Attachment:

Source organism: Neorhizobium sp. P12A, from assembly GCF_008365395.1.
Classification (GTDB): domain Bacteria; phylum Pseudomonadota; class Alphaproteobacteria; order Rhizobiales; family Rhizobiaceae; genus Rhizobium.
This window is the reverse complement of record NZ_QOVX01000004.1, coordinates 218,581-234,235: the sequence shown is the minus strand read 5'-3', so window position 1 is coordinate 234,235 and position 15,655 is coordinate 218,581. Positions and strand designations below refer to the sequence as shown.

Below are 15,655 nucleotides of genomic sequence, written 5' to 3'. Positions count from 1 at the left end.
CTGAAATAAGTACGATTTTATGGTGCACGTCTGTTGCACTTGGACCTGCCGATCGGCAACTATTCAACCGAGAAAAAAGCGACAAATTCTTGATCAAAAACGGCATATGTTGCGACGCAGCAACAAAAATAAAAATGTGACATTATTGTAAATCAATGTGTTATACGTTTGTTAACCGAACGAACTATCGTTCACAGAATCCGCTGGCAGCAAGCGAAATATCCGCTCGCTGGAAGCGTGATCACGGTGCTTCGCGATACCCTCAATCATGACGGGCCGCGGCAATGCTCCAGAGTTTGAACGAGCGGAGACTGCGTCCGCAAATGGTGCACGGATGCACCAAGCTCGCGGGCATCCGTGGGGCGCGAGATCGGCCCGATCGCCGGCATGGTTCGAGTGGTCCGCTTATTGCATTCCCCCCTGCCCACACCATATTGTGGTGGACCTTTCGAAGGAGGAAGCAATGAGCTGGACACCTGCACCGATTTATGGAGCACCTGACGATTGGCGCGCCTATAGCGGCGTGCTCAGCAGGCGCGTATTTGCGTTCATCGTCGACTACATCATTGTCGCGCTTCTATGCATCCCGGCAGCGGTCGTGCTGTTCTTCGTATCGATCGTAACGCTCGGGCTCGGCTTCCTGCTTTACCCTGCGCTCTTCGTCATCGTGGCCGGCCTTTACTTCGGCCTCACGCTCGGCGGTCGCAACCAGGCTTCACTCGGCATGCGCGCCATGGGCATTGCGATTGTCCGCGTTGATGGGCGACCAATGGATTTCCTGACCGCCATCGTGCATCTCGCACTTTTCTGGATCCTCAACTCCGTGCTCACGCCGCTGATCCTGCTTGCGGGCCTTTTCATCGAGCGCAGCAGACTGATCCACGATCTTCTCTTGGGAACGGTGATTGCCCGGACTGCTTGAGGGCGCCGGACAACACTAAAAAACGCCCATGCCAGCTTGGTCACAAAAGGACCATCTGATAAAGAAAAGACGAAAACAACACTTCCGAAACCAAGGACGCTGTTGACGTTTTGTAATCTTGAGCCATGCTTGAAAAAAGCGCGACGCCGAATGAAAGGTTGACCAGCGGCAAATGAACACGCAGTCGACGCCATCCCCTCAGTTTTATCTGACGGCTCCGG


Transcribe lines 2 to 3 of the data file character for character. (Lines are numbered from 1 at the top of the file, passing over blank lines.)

Classification (GTDB): domain Bacteria; phylum Pseudomonadota; class Alphaproteobacteria; order Rhizobiales; family Rhizobiaceae; genus Rhizobium.
This window is the reverse complement of record NZ_QOVX01000004.1, coordinates 218,581-234,235: the sequence shown is the minus strand read 5'-3', so window position 1 is coordinate 234,235 and position 15,655 is coordinate 218,581. Positions and strand designations below refer to the sequence as shown.